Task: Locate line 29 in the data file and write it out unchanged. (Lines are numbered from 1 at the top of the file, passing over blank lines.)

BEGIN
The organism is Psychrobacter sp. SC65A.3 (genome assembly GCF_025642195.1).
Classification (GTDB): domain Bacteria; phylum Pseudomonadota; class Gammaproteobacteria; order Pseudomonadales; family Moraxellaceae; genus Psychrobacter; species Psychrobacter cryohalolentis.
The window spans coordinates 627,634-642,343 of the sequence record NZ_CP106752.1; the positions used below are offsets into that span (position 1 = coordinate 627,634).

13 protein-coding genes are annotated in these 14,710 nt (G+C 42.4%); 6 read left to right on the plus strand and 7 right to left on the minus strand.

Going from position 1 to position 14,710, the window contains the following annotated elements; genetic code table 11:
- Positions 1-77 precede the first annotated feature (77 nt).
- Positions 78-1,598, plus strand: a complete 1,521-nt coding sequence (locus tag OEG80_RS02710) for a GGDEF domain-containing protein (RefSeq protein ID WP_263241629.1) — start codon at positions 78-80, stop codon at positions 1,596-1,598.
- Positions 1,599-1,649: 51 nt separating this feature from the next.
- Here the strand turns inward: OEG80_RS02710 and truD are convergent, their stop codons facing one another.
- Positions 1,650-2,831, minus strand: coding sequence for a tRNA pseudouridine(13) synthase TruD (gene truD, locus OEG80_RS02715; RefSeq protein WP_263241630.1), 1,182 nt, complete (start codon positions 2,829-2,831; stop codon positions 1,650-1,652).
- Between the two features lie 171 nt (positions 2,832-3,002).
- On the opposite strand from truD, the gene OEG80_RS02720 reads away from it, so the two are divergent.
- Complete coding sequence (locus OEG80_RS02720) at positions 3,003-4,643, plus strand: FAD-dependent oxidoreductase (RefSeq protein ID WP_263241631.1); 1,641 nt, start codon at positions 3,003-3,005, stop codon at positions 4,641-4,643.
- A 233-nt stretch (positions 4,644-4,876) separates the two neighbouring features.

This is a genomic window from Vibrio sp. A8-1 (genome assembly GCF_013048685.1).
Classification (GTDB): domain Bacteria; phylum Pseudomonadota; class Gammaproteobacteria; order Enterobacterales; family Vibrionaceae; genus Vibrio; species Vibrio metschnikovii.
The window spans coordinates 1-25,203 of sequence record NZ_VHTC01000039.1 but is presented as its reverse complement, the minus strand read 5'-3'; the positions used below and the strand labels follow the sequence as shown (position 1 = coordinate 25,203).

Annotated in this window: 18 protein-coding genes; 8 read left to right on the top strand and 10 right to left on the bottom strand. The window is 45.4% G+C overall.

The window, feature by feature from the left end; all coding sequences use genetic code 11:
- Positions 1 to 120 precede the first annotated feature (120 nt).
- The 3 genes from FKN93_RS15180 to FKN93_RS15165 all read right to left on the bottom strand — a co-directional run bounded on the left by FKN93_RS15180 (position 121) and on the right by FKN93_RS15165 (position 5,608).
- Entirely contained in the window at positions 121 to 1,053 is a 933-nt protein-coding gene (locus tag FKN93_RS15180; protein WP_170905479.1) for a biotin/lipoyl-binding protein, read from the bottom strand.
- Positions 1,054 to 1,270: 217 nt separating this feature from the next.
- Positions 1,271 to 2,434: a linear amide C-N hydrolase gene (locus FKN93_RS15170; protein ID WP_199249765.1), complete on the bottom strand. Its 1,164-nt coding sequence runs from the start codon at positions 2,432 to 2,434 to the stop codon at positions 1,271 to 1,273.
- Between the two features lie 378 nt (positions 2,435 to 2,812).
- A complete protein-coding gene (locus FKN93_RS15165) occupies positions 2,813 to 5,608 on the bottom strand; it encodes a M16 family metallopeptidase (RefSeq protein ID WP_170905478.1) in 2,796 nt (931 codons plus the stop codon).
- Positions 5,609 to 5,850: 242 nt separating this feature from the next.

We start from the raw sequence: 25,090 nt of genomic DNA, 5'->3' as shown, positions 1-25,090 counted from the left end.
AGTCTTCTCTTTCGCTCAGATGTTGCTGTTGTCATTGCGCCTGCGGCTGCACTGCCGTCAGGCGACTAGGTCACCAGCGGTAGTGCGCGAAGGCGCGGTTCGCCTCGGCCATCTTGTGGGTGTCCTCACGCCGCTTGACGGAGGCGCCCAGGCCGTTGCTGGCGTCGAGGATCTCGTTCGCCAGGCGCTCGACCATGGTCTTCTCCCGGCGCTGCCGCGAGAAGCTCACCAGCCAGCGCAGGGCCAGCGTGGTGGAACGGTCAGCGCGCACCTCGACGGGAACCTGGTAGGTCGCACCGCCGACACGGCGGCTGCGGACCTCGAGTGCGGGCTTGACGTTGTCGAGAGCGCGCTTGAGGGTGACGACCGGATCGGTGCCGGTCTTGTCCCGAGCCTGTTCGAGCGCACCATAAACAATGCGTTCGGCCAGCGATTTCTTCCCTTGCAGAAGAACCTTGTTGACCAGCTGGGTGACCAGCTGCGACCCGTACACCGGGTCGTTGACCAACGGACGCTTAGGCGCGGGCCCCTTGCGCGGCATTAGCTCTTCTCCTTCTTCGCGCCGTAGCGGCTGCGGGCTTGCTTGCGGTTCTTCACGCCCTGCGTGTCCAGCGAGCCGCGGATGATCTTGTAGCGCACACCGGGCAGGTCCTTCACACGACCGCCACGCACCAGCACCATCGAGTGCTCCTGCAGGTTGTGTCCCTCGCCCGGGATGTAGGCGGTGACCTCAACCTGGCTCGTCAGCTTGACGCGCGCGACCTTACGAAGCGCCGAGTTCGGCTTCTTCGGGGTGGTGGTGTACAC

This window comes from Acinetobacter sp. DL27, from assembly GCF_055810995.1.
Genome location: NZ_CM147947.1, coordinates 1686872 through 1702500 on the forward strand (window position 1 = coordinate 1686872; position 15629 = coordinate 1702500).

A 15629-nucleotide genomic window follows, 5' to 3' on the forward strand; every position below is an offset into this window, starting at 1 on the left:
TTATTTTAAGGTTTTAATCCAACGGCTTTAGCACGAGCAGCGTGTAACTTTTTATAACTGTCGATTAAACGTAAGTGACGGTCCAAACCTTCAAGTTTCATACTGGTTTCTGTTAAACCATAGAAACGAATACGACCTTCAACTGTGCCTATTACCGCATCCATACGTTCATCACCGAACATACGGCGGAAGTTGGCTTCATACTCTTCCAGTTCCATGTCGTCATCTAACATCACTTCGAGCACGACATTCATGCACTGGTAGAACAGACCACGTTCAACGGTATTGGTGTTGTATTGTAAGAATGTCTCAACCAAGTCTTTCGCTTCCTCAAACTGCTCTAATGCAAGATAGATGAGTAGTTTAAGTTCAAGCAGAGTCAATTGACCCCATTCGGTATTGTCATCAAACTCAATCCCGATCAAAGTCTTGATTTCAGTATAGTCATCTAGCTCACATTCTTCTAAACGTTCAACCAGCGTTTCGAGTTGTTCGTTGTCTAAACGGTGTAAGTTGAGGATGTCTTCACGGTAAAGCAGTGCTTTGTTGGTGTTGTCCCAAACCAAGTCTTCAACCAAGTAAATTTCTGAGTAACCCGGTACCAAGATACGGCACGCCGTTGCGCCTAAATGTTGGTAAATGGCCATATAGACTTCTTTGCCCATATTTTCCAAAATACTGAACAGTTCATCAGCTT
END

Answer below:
AGTCTTCTCTTTCGCTCAGATGTTGCTGTTGTCATTGCGCCTGCGGCTGCACTGCCGTCAGGCGACTAGGTCACCAGCGGTAGTGCGCGAAGGCGCGGTTCGCCTCGGCCATCTTGTGGGTGTCCTCACGCCGCTTGACGGAGGCGCCCAGGCCGTTGCTGGCGTCGAGGATCTCGTTCGCCAGGCGCTCGACCATGGTCTTCTCCCGGCGCTGCCGCGAGAAGCTCACCAGCCAGCGCAGGGCCAGCGTGGTGGAACGGTCAGCGCGCACCTCGACGGGAACCTGGTAGGTCGCACCGCCGACACGGCGGCTGCGGACCTCGAGTGCGGGCTTGACGTTGTCGAGAGCGCGCTTGAGGGTGACGACCGGATCGGTGCCGGTCTTGTCCCGAGCCTGTTCGAGCGCACCATAAACAATGCGTTCGGCCAGCGATTTCTTCCCTTGCAGAAGAACCTTGTTGACCAGCTGGGTGACCAGCTGCGACCCGTACACCGGGTCGTTGACCAACGGACGCTTAGGCGCGGGCCCCTTGCGCGGCATTAGCTCTTCTCCTTCTTCGCGCCGTAGCGGCTGCGGGCTTGCTTGCGGTTCTTCACGCCCTGCGTGTCCAGCGAGCCGCGGATGATCTTGTAGCGCACACCGGGCAGGTCCTTCACACGACCGCCACGCACCAGCACCATCGAGTGCTCCTGCAGGTTGTGTCCCTCGCCCGGGATGTAGGCGGTGACCTCAACCTGGCTCGTCAGCTTGACGCGCGCGACCTTACGAAGCGCCGAGTTCGGCTTCTTCGGGGTGGTGGTGTACAC